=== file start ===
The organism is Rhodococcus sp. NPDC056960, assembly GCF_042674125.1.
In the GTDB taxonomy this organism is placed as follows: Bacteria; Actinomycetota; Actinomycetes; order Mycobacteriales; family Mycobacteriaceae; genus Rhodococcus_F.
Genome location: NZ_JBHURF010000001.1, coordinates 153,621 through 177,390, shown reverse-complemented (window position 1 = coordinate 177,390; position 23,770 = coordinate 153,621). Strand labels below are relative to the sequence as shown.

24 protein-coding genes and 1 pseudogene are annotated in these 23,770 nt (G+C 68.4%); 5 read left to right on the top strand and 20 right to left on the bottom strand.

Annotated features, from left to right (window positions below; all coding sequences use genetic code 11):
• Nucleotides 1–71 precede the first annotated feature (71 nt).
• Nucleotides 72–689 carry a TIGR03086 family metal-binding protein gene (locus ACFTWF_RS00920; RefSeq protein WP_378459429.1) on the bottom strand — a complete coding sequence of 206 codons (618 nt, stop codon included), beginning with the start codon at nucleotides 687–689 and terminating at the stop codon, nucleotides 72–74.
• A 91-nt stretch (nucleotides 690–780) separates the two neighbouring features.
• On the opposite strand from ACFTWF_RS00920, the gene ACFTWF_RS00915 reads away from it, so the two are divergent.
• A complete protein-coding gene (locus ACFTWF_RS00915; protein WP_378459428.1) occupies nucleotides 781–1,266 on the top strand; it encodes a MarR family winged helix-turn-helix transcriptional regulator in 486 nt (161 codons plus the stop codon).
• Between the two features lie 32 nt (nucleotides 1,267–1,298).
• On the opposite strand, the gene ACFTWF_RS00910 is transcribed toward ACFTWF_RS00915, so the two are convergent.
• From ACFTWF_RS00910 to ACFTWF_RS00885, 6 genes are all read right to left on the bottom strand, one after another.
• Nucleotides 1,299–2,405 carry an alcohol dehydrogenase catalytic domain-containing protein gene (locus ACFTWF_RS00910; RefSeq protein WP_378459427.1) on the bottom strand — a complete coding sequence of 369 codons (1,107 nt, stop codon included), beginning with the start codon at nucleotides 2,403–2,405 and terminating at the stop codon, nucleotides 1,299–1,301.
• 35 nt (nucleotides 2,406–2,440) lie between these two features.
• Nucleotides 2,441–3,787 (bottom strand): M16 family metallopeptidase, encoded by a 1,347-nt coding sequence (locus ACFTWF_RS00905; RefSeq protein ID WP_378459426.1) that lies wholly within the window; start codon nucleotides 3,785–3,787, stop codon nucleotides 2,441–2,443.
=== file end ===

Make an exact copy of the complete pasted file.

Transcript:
The organism is Rhodococcus sp. NPDC056960, assembly GCF_042674125.1.
In the GTDB taxonomy this organism is placed as follows: Bacteria; Actinomycetota; Actinomycetes; order Mycobacteriales; family Mycobacteriaceae; genus Rhodococcus_F.
Genome location: NZ_JBHURF010000001.1, coordinates 153,621 through 177,390, shown reverse-complemented (window position 1 = coordinate 177,390; position 23,770 = coordinate 153,621). Strand labels below are relative to the sequence as shown.

24 protein-coding genes and 1 pseudogene are annotated in these 23,770 nt (G+C 68.4%); 5 read left to right on the top strand and 20 right to left on the bottom strand.

Annotated features, from left to right (window positions below; all coding sequences use genetic code 11):
• Nucleotides 1–71 precede the first annotated feature (71 nt).
• Nucleotides 72–689 carry a TIGR03086 family metal-binding protein gene (locus ACFTWF_RS00920; RefSeq protein WP_378459429.1) on the bottom strand — a complete coding sequence of 206 codons (618 nt, stop codon included), beginning with the start codon at nucleotides 687–689 and terminating at the stop codon, nucleotides 72–74.
• A 91-nt stretch (nucleotides 690–780) separates the two neighbouring features.
• On the opposite strand from ACFTWF_RS00920, the gene ACFTWF_RS00915 reads away from it, so the two are divergent.
• A complete protein-coding gene (locus ACFTWF_RS00915; protein WP_378459428.1) occupies nucleotides 781–1,266 on the top strand; it encodes a MarR family winged helix-turn-helix transcriptional regulator in 486 nt (161 codons plus the stop codon).
• Between the two features lie 32 nt (nucleotides 1,267–1,298).
• On the opposite strand, the gene ACFTWF_RS00910 is transcribed toward ACFTWF_RS00915, so the two are convergent.
• From ACFTWF_RS00910 to ACFTWF_RS00885, 6 genes are all read right to left on the bottom strand, one after another.
• Nucleotides 1,299–2,405 carry an alcohol dehydrogenase catalytic domain-containing protein gene (locus ACFTWF_RS00910; RefSeq protein WP_378459427.1) on the bottom strand — a complete coding sequence of 369 codons (1,107 nt, stop codon included), beginning with the start codon at nucleotides 2,403–2,405 and terminating at the stop codon, nucleotides 1,299–1,301.
• 35 nt (nucleotides 2,406–2,440) lie between these two features.
• Nucleotides 2,441–3,787 (bottom strand): M16 family metallopeptidase, encoded by a 1,347-nt coding sequence (locus ACFTWF_RS00905; RefSeq protein ID WP_378459426.1) that lies wholly within the window; start codon nucleotides 3,785–3,787, stop codon nucleotides 2,441–2,443.